Exiled author sheds light on Iranian assassinations

“Assassins of the Turquoise Palace” author Roya Hakakian discussed Iranian political history at the Slifka Center for Jewish Life on Tuesday night.
“Assassins of the Turquoise Palace” author Roya Hakakian discussed Iranian political history at the Slifka Center for Jewish Life on Tuesday night. Photo by Tory Burnside Clapp.

When Roya Hakakian set out to tell the story of eight assassinations ordered by the Iranian government 20 years ago in her book “Assassins of the Turquoise Palace,” she took the novel approach of focusing on the victims themselves.

Hakakian, a poet, author and human rights advocate born and raised in Tehran, spoke to a crowd of about 30 students and community members at the Slifka Center for Jewish Life on Tuesday night about writing the book, which was published in 2011. The assassinations and ensuing trial, she said, had all the intrigue of a suspense story and a political significance that has not received enough attention by world historians.

On Sept. 17, 1992, eight leaders of the Iranian opposition, four of whom were Kurdish, were having dinner together at Mykonos, a restaurant in Berlin, when two men walked in, opened fire at the table, and killed four of the eight men. Legal scholars have placed the April 1997 verdict of the German court — which implicated the entire Iranian leadership in the assassinations and caused diplomatic ruptures with Iran throughout Europe — as one of the most important verdicts in the history of Germany since Nuremberg Trials of Nazi leaders following World War II.

Although her editor wanted the book to center on the assassinations themselves, Hakakian said she chose to focus on the trial.

“As an Iranian exile, assassinations have been a dime a dozen — what was most intriguing was what followed, the trial. Against the wishes of my editor I told the story of the assassination right in the first two pages, and got it done with,” she said.

According to Hakakian, before these assassinations, Germany had been Iran’s closest ally, and although nearly 100 Iranians had been assassinated throughout the world, including singers, open homosexuals and sartorialists among political dissidents, no country had ever publicly called on Iran to take responsibility for these assassinations.

“In the United States, Geneva, Rome, Turkey, London, India, the Phillipines, everywhere in the world these assassinations had occurred, and in more cases than one when a proper investigation had been carried out, the killers footsteps led to Tehran’s embassy,” she said, noting that in 1988, Austria had arrested a perpetrator but upon realizing his ties to the Iranian embassy chose to deport the man to Iran rather than conduct a trial and upset its relationship with Iran.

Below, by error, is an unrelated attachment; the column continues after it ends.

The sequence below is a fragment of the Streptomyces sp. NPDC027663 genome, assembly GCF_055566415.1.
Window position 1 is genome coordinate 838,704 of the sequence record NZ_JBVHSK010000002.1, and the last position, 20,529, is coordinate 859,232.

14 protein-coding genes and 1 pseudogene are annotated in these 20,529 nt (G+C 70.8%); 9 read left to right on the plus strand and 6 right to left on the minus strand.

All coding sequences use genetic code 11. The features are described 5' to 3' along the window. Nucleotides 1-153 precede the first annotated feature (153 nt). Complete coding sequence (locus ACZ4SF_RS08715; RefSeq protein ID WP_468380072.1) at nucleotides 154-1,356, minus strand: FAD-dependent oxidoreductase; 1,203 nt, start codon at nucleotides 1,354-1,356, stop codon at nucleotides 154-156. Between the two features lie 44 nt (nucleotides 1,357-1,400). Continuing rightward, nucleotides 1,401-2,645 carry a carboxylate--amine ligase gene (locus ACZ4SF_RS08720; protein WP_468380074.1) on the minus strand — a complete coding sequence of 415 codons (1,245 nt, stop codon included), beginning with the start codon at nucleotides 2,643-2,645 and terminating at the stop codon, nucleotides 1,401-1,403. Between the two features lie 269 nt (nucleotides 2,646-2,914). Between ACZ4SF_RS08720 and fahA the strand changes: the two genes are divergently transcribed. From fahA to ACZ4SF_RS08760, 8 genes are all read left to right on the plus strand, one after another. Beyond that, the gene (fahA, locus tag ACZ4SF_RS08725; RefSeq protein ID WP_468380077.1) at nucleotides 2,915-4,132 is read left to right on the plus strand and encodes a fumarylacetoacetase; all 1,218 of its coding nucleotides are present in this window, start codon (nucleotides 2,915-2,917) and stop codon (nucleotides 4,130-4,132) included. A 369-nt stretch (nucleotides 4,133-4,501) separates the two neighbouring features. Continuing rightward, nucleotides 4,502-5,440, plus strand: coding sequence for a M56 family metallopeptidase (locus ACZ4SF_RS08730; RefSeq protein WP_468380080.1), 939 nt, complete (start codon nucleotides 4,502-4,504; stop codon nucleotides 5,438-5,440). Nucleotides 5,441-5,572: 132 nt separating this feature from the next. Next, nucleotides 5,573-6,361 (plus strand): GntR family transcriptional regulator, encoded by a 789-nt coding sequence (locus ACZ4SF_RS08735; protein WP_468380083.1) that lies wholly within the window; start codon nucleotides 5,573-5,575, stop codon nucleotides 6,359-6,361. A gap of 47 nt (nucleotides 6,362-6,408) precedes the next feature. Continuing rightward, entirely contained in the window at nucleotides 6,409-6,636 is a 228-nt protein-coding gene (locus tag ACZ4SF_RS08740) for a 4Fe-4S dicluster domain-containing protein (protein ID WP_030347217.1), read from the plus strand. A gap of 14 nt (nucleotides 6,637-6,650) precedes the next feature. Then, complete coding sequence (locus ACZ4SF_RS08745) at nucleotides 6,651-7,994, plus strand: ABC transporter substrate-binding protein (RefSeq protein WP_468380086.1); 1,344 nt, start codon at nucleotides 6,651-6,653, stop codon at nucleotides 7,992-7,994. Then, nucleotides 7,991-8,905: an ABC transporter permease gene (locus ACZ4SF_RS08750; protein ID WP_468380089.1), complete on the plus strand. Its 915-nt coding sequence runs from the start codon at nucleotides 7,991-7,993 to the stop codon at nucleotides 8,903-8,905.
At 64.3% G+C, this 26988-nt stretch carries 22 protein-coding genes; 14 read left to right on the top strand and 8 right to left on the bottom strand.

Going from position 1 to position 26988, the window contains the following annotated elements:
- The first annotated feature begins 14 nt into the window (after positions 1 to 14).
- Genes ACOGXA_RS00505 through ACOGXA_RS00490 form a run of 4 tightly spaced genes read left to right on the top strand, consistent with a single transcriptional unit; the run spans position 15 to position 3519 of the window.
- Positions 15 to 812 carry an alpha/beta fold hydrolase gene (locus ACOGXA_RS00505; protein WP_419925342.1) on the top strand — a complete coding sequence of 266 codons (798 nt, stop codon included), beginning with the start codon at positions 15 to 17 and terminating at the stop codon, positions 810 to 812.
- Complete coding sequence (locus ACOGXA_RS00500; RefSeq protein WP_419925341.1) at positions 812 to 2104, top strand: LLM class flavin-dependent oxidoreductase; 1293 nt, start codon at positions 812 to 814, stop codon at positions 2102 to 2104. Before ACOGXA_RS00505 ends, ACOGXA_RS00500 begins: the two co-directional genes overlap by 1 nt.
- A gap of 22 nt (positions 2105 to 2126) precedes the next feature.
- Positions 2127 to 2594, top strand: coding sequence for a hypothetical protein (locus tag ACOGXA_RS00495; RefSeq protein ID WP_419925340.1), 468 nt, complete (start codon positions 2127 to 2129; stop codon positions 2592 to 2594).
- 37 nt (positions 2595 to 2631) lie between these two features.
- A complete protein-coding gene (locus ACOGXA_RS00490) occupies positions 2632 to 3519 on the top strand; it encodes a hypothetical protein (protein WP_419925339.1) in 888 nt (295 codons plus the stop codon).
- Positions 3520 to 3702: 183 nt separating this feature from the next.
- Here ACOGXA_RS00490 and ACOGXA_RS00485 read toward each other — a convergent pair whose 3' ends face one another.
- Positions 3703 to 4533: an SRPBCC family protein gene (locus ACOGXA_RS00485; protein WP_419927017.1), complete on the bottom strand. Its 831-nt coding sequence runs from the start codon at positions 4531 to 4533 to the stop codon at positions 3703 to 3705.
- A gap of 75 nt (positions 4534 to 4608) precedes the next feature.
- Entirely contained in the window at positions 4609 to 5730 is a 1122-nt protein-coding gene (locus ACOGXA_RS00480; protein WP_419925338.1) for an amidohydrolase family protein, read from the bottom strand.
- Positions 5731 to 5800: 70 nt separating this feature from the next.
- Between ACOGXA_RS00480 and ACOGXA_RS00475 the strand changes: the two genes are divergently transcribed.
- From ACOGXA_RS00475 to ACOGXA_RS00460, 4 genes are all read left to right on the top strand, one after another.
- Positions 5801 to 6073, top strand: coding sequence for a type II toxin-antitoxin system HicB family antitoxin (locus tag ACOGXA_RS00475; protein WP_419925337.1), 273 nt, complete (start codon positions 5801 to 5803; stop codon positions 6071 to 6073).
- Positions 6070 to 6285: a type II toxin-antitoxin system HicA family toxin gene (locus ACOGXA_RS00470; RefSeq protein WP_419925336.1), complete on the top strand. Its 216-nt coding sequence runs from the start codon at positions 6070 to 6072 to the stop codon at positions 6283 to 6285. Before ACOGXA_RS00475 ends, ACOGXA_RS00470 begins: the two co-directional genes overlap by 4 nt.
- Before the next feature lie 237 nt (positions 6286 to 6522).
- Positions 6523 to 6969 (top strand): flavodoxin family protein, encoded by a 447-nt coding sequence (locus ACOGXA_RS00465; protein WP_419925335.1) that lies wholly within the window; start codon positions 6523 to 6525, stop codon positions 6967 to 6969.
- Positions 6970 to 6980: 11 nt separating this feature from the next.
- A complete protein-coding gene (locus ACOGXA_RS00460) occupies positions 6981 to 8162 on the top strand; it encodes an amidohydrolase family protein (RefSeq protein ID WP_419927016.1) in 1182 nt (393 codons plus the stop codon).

Hakakian’s talk was sponsored by the Friedlaender Krohner Lecture series, which was founded by Gary and Linda Friedlaender with the goal of opening up conversations about Jewish identity. Gary Friedlaender, a member of the School of Medicine faculty, and Linda Friedlaender, the curator of education at the Yale Center for British Art, founded the lecture series over 20 years ago in honor of both their parents’ wedding anniverseries..

An Iranian Jew herself, Hakakian’s first book, “Journey From the Land of No: A Girl Hood Caught in Revolutionary Iran,” discussed her Jewish identity, a topic she spoke about more in a dinner with several students and community members before her talk. Although “Assassinations in a Turquoise Palace” does not mention Jews or the Holocaust, Hakakian said she felt that both were relevant to the story.

“The history of the Holocaust is never mentioned in the book, but its presence hugely affected the story” she said. The emotions and reactions among German people to the events of the book take place against the backdrop of the Holocaust, she said.

Justine Kolata ’12 said she was impressed by the powerful way in which Hakakian told the story.

“It was absolutely wonderful as an intersection of human rights and art, the way she told a story that was is in of itself artistic and has such important social implications,” Kolata said.

Nathaniel Meyer ’13 agreed, saying that the talk made him think more about the power of dialogue and the role of recording history.

“History for a large part is storytelling, and the talk struck me about the power of storytelling in conveying important political events.” he said.

Hakakian won a 2008 Guggenheim fellowship in nonfiction for “Assassinations of the Turquoise Palace.”

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